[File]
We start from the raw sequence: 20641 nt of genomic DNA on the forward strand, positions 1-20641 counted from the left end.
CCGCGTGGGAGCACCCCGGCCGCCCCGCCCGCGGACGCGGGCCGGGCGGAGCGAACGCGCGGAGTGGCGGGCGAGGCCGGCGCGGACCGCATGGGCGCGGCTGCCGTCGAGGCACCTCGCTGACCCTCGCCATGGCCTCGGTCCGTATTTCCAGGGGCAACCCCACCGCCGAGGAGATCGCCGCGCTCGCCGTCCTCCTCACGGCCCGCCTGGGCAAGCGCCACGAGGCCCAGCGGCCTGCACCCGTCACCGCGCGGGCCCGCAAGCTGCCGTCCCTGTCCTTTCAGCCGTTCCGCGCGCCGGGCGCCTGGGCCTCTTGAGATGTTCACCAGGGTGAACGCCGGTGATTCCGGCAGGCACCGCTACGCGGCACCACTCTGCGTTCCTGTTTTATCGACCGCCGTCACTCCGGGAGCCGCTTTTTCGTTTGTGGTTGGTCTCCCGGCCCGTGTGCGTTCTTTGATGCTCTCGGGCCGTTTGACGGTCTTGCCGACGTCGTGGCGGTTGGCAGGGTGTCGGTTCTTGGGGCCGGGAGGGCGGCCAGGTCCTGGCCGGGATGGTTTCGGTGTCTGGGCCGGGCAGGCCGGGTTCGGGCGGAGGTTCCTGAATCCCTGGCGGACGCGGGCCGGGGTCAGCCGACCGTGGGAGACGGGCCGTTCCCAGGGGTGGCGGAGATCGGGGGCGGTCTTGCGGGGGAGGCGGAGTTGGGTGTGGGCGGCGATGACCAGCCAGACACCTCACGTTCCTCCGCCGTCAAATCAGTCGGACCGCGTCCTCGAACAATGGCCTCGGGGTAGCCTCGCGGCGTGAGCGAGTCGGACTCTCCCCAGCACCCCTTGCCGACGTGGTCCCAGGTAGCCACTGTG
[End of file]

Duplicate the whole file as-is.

We start from the raw sequence: 20641 nt of genomic DNA on the forward strand, positions 1-20641 counted from the left end.
CCGCGTGGGAGCACCCCGGCCGCCCCGCCCGCGGACGCGGGCCGGGCGGAGCGAACGCGCGGAGTGGCGGGCGAGGCCGGCGCGGACCGCATGGGCGCGGCTGCCGTCGAGGCACCTCGCTGACCCTCGCCATGGCCTCGGTCCGTATTTCCAGGGGCAACCCCACCGCCGAGGAGATCGCCGCGCTCGCCGTCCTCCTCACGGCCCGCCTGGGCAAGCGCCACGAGGCCCAGCGGCCTGCACCCGTCACCGCGCGGGCCCGCAAGCTGCCGTCCCTGTCCTTTCAGCCGTTCCGCGCGCCGGGCGCCTGGGCCTCTTGAGATGTTCACCAGGGTGAACGCCGGTGATTCCGGCAGGCACCGCTACGCGGCACCACTCTGCGTTCCTGTTTTATCGACCGCCGTCACTCCGGGAGCCGCTTTTTCGTTTGTGGTTGGTCTCCCGGCCCGTGTGCGTTCTTTGATGCTCTCGGGCCGTTTGACGGTCTTGCCGACGTCGTGGCGGTTGGCAGGGTGTCGGTTCTTGGGGCCGGGAGGGCGGCCAGGTCCTGGCCGGGATGGTTTCGGTGTCTGGGCCGGGCAGGCCGGGTTCGGGCGGAGGTTCCTGAATCCCTGGCGGACGCGGGCCGGGGTCAGCCGACCGTGGGAGACGGGCCGTTCCCAGGGGTGGCGGAGATCGGGGGCGGTCTTGCGGGGGAGGCGGAGTTGGGTGTGGGCGGCGATGACCAGCCAGACACCTCACGTTCCTCCGCCGTCAAATCAGTCGGACCGCGTCCTCGAACAATGGCCTCGGGGTAGCCTCGCGGCGTGAGCGAGTCGGACTCTCCCCAGCACCCCTTGCCGACGTGGTCCCAGGTAGCCACTGTG